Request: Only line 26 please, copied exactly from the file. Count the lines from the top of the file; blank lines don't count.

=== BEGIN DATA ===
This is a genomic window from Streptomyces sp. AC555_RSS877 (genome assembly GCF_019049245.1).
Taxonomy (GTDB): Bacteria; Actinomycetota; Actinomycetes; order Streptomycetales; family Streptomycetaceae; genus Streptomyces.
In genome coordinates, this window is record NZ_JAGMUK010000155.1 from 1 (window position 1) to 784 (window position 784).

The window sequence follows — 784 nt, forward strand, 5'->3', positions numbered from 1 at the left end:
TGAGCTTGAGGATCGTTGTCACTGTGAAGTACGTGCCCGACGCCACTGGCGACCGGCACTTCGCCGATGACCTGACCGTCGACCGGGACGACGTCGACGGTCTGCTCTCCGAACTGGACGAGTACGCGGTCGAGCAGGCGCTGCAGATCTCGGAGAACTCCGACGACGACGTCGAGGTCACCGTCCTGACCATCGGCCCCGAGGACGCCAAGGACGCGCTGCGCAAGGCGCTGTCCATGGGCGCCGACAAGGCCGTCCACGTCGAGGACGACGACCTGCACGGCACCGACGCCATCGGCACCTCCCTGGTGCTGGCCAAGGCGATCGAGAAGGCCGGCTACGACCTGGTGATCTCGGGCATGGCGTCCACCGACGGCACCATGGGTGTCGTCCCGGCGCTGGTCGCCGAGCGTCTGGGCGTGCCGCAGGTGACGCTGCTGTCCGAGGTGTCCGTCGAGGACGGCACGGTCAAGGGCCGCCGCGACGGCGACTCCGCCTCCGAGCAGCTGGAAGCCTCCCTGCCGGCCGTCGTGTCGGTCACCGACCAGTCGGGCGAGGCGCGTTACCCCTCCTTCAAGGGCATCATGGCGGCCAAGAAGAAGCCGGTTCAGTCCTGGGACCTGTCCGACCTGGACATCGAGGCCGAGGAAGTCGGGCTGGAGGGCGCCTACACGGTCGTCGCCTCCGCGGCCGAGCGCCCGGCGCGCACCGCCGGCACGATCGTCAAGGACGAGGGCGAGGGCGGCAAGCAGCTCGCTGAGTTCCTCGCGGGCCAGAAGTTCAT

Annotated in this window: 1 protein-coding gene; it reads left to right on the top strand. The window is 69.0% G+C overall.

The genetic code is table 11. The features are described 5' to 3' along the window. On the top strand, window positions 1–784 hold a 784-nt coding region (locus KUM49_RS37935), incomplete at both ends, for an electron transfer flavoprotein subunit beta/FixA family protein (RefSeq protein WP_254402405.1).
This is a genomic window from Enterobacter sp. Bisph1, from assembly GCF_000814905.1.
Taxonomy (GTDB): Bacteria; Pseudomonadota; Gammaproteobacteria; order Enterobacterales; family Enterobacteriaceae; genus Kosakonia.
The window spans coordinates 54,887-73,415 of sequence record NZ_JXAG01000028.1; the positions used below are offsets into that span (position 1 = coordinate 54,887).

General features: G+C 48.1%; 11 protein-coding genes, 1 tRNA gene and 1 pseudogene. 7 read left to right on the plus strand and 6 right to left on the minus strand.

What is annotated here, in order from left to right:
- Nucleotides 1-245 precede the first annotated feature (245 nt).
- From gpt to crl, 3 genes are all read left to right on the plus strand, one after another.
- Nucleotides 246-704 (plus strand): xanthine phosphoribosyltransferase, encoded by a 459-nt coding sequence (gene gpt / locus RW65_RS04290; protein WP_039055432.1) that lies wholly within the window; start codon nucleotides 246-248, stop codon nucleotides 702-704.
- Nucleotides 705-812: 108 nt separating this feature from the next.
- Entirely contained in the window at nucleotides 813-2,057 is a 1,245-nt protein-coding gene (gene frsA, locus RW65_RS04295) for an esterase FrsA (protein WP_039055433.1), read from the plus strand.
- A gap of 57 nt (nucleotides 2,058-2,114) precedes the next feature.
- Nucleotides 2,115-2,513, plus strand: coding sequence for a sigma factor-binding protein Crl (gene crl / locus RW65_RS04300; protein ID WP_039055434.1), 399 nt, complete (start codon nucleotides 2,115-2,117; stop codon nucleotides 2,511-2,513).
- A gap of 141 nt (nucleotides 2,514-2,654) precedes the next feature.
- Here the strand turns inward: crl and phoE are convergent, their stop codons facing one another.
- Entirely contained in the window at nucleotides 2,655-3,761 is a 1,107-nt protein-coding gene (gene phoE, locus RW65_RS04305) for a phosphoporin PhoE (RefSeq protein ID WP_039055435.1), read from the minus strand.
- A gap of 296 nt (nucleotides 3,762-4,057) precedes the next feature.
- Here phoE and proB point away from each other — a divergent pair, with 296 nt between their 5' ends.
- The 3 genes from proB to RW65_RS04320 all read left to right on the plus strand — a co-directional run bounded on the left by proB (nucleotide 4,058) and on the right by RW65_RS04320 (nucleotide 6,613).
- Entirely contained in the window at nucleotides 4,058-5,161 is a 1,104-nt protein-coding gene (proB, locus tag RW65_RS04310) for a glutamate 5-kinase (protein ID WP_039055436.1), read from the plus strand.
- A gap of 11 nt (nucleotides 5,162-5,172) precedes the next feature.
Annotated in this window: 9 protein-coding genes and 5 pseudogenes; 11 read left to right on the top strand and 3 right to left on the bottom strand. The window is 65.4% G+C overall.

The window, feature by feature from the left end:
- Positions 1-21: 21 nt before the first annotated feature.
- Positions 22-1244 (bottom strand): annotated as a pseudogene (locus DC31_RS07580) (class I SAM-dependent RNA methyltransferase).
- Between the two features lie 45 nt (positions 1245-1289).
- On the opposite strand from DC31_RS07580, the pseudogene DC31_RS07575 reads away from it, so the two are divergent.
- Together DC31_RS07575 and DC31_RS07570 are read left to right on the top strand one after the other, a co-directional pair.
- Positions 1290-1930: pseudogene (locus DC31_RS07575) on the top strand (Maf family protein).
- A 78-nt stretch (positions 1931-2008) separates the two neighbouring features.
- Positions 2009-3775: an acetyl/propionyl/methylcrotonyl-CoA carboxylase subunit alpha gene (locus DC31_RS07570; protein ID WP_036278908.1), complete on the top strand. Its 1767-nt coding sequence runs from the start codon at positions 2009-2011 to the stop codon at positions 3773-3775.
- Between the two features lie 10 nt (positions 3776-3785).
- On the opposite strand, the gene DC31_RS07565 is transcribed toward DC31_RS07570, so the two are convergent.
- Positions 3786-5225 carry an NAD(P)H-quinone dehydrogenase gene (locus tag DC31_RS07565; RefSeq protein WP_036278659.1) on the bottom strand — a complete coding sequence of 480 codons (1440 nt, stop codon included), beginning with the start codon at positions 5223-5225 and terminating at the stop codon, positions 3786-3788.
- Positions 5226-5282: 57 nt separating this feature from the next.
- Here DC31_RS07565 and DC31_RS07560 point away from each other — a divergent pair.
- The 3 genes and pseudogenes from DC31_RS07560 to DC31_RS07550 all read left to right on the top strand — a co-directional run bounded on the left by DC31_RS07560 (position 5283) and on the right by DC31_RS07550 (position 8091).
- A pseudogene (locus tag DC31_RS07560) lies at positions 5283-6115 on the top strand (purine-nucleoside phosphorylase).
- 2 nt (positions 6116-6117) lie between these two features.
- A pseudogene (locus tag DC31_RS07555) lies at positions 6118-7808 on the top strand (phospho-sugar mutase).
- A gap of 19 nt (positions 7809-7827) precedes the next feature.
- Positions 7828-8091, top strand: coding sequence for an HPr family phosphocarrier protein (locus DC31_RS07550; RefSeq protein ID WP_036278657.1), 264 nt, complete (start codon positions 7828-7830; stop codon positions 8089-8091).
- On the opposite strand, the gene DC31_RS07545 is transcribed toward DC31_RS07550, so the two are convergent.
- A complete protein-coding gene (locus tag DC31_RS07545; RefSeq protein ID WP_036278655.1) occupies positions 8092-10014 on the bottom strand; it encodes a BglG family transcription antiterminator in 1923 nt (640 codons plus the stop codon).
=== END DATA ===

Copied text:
- Entirely contained in the window at nucleotides 4,058-5,161 is a 1,104-nt protein-coding gene (proB, locus tag RW65_RS04310) for a glutamate 5-kinase (protein ID WP_039055436.1), read from the plus strand.